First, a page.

R50m in World Cup funds 'gone'

26 March 2013 - 04:13 By SBU MJIKELISO
Buffalo City Stadium. File photo
Buffalo City Stadium. File photo
Image: Gallo Images

Parliament's sport portfolio committee is investigating R50-million in World Cup 2010 Legacy Projects money that is said to have "disappeared" at the Buffalo City Municipality, in the Eastern Cape.

Committee chairman Richard Mdakane said they made the discovery of the missing funds during an oversight visit in June last year. At a meeting last week, it was suggested that the committee seek advice from the portfolio committee on safety and security about the matter.

"There was a problem about the legacy project when we visited Buffalo City and an allegation was made that there is R50-million that is unaccounted for," Mdakane said.

"We requested the department of sport in the Eastern Cape to deal with the matter, [but] they have not really come back to us." The Fifa-backed legacy projects funds are meant to be used for building and improving sport infrastructure in the country's provinces.

The government poured almost R30-billion into the 2010 Legacy Projects from the time South Africa was awarded the rights to host the soccer tournament in 2004. Most of the money went towards hosting the global showpiece and some went towards building sport infrastructure in poor areas, which would last well beyond 2010.

"The view was that, in the next meeting, we should consider inviting Buffalo City and the [Eastern Cape] sport department to come and have a discussion to address that matter. It was raised as a follow-up issue [on March 19] by the portfolio committee on sport and recreation. We will take an appropriate decision when we meet on the matter," Mdakane said.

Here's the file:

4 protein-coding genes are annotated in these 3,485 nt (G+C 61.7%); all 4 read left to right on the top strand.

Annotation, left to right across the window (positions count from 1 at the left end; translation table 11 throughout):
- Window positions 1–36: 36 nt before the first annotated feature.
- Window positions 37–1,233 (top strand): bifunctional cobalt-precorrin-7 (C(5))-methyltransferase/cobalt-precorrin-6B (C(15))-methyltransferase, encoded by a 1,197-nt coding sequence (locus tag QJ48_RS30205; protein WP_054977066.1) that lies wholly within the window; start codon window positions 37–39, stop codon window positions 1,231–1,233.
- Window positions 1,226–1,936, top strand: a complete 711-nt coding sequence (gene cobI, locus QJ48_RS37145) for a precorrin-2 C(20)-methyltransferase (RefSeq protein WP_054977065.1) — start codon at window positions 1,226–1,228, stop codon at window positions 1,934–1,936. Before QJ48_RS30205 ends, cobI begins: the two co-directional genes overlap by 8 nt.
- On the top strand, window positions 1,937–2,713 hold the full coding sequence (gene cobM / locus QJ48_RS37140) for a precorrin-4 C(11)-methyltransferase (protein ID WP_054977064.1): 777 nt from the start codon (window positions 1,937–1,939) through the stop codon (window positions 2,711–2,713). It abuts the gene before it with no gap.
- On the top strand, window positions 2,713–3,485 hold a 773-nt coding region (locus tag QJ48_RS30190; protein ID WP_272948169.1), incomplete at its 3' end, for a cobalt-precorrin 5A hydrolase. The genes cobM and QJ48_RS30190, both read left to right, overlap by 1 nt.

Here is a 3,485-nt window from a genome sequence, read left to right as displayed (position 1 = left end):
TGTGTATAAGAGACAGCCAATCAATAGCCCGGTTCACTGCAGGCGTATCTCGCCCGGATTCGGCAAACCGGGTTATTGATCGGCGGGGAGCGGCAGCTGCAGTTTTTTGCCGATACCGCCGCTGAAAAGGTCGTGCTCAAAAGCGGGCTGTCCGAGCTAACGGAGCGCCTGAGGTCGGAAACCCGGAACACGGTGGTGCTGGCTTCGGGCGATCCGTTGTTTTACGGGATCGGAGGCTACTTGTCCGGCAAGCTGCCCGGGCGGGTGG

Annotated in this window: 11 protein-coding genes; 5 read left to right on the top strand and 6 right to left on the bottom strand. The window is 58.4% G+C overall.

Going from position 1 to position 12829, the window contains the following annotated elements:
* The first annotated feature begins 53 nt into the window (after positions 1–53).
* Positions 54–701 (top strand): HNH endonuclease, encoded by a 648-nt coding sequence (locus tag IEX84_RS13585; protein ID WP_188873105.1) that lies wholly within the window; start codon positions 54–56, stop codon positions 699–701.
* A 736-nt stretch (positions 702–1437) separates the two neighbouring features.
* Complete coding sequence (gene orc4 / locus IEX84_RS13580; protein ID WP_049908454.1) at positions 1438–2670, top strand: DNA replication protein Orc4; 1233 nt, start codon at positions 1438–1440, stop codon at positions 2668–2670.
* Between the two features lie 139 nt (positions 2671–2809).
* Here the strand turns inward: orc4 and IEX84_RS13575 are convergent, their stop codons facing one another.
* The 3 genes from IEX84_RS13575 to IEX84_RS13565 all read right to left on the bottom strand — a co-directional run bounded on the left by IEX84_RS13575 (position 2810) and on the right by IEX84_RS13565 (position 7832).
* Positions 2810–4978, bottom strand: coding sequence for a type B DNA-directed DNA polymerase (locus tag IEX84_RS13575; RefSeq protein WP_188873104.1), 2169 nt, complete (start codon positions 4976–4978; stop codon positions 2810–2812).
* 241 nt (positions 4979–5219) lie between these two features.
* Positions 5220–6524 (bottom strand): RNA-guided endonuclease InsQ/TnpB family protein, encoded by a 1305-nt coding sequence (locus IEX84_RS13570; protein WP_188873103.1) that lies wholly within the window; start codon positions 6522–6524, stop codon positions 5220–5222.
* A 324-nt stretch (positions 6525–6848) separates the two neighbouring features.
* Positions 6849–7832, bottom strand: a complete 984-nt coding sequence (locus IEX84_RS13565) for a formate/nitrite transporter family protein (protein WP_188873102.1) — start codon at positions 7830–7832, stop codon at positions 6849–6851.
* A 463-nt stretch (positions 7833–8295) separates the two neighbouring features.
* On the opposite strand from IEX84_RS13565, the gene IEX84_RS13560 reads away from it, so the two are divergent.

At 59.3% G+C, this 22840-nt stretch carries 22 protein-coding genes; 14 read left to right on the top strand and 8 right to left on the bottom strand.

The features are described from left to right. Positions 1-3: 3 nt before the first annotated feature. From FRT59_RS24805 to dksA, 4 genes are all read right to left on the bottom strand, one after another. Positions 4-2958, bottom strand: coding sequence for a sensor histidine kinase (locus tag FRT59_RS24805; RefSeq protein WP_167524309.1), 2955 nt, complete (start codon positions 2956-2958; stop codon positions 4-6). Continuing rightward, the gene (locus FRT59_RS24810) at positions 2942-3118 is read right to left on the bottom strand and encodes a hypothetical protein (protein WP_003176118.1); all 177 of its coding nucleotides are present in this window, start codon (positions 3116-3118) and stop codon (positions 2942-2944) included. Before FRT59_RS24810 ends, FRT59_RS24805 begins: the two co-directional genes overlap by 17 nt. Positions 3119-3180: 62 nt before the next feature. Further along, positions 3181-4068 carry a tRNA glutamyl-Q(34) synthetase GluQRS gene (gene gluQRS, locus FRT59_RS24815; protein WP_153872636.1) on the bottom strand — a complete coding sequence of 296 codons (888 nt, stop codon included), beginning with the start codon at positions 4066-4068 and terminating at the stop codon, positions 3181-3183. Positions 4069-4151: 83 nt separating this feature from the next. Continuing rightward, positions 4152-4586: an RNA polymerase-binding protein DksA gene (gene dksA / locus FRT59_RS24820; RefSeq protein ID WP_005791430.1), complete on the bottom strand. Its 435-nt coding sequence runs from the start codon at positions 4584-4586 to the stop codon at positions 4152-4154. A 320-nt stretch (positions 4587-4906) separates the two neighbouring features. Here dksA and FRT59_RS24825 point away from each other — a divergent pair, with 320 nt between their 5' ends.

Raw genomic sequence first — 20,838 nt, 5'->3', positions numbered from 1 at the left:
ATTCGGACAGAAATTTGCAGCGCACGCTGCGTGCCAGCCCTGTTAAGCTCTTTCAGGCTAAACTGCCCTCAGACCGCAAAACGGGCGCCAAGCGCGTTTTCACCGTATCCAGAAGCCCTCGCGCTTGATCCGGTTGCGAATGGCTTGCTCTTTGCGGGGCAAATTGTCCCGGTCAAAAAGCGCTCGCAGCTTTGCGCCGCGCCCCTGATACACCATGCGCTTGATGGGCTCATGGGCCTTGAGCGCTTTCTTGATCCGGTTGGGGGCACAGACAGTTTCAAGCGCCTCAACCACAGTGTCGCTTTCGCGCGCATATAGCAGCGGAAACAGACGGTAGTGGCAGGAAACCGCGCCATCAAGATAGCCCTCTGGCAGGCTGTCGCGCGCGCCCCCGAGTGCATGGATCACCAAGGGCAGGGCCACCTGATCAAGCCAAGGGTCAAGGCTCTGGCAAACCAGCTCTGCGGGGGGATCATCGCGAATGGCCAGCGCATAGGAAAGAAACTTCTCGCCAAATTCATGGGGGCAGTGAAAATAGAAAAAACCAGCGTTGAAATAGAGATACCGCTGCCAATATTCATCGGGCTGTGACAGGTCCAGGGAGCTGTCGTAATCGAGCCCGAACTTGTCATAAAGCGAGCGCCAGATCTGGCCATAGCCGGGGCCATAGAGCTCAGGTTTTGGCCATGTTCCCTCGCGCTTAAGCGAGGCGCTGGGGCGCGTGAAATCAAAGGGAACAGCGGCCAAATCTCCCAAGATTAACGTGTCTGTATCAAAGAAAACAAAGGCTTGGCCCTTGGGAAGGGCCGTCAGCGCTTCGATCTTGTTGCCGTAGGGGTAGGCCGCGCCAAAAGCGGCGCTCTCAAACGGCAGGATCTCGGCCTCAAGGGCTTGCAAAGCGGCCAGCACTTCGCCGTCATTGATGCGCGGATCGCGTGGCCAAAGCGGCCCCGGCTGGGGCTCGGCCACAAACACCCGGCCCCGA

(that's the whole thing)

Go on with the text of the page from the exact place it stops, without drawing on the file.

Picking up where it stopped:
The Buffalo City Municipality, however, has denied allegations that the funds have gone missing.

Spokesman Keith Ngesi said the funds have not been embezzled, but admitted that projects have stalled.

"We haven't heard anything suggesting that the R50-million has disappeared without doing the work," Ngesi said.

"A greater portion of that money - about R21-million - has been used to upgrade Buffalo City Stadium and work has started in some fields that were identified as 2010 legacy projects. The metro is aware of the work that has not been done and responsible units are putting together a report, including paid invoices, with [a] portfolio of evidence for work done."

A decision on what further steps will be taken will be made at a meeting with sport director-general Alec Moemi, who is aware of the allegations, Mdakane said.

"We were not happy with the legacy project. The Eastern Cape department of sport should have dealt with this long ago."

The Eastern Cape sport department had not responded to inquiries at the time of going to print, and attempts to contact Moemi for comment failed.

South African Football Association president Kirsten Nematandani, a Fifa Legacy Board member, said 2010 Legacy Projects had "nothing to do" with the Fifa Legacy Trust, which was set up by the world soccer governing body to oversee South Africa's share of the tournament profits. He added that the two entities "had no relationship in any form or shape".